State employee records should be public information

Two Libertarian candidates for General Assembly unequivocally believe that the records, salary and employment history of state employees should be public information. They were responding to the same questions asked of Democratic and Republican elected officials by the News & Observer for a series of articles highlighting Sunshine Week.

Sunshine Week is a national initiative, led by the American Society of Newspaper Editors, to open a dialogue about the importance of open government and freedom of information.

“I worked under such an assumption when I was a state employee from 1997 to 1999,” said Stephanie Watson, Libertarian candidate for N.C. House District 16. “Personnel records for state employees should be available for review at the request of any citizen of North Carolina,” she said.

“After all, the citizens employ them through the agency of government. Each state employee should accept that he or she is subject to public inquiries about his performance in that job,” she said.

Richard Evey, Libertarian candidate for N.C. Senate District 44 agreed, saying that it was part of the concept of transparency in government. “This is a part of the job,” he said.

Watson said that state employees should accept the fact that they are subject to public inquiries about job performance. Applications, recommendations and hiring reports should also be public.

“Like personnel records, all applications, recommendations, and hiring reports for state employees should be available for review at the request of any citizen of North Carolina,” she said.

Watson and Evey agreed, however, that personal data which could leave the individual vulnerable to identity theft should not be available to the public except by subpoena.

While the libertarians gave a straight yes or no answer to all three questions, the major party politicians were a bit more nuanced in their responses.

The first question asked if the personal records of a state employee convicted of a crime or disciplined for misconduct should be made public. Senate leader Marc Basnight, a Democrat, said, “”I don’t know.” House Speaker Joe Hackney, a Democrat, said, “It’s a line-drawing exercise, and whether the line is drawn in exactly the right place, I don’t know the answer to that.”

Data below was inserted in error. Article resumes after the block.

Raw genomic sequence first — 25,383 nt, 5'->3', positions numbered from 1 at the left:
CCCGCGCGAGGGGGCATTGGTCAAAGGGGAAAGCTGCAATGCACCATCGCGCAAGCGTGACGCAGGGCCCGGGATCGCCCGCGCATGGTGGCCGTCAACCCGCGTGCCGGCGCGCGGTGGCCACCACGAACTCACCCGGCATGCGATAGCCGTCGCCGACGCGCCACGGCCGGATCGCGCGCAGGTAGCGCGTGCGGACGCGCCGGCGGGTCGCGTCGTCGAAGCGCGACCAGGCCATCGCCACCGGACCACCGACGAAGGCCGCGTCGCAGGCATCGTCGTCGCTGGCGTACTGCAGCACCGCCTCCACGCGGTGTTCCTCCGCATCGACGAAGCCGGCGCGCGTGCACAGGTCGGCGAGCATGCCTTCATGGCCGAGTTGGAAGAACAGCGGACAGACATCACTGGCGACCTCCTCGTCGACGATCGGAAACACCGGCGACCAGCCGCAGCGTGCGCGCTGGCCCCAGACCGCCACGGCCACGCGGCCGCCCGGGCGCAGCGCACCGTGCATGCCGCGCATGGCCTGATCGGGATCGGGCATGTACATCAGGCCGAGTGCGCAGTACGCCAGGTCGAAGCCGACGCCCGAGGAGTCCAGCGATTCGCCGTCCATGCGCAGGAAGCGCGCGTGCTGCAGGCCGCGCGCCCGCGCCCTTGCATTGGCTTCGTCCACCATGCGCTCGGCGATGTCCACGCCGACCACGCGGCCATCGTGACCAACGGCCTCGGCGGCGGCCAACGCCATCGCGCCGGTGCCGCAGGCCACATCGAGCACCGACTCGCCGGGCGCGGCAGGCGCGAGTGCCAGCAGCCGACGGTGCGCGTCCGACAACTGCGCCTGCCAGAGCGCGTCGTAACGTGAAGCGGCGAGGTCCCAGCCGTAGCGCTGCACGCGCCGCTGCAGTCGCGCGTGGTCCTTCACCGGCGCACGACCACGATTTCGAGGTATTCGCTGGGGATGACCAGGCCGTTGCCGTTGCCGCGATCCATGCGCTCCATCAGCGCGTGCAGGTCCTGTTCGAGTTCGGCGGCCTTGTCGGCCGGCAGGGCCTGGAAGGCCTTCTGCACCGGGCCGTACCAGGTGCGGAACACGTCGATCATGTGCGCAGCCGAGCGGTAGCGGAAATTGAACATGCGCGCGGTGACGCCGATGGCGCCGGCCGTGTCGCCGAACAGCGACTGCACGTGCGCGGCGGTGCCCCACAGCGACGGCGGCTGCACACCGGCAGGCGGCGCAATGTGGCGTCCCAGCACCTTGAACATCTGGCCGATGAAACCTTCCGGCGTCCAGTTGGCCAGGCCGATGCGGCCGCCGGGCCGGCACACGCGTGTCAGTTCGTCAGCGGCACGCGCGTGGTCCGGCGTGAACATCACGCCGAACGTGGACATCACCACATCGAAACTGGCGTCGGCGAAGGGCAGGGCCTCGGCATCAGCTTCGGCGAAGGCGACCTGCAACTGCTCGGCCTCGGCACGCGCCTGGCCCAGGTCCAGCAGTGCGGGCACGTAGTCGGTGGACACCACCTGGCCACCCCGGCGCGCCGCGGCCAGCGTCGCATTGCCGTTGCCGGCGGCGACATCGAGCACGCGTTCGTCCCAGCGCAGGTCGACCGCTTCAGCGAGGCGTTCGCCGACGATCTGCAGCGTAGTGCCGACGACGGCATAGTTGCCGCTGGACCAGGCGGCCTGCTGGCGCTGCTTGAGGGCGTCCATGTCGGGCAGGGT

House Minority Leader Paul Stam, a Republican, said the release of complete personnel records “must be only under specific circumstances.” Only Senate Minority Leader Phil Berger, a Republican, said yes.

The second question asked if employee applications, hiring panel reports, job candidate recommendations and other information that helps explain why someone won a public job should be made public information.

Basnight said, “”As it pertains to the search for (UNC) chancellors, absolutely not.” Hackney said he was opposed to it and Stam also said no. Only Berger agreed such records should be public.

Finally, when asked if a worker’s state employment history, including job changes, disciplinary action or commendations, and salary adjustments be made public, Basnight responded with a question. “The law today is the current salary, but not what they made previously,” he asked. “I do not understand why that would not be public.”

Hackney said he wasn’t prepared to argue it either way, adding, “I understand it’s been that way since 1975.”

Berger said this information should be made public, provided the distinction between employment and personal information in the current law be maintained. Stam said, “No. Public employees deserve the same measure of privacy as employees in the private sector.”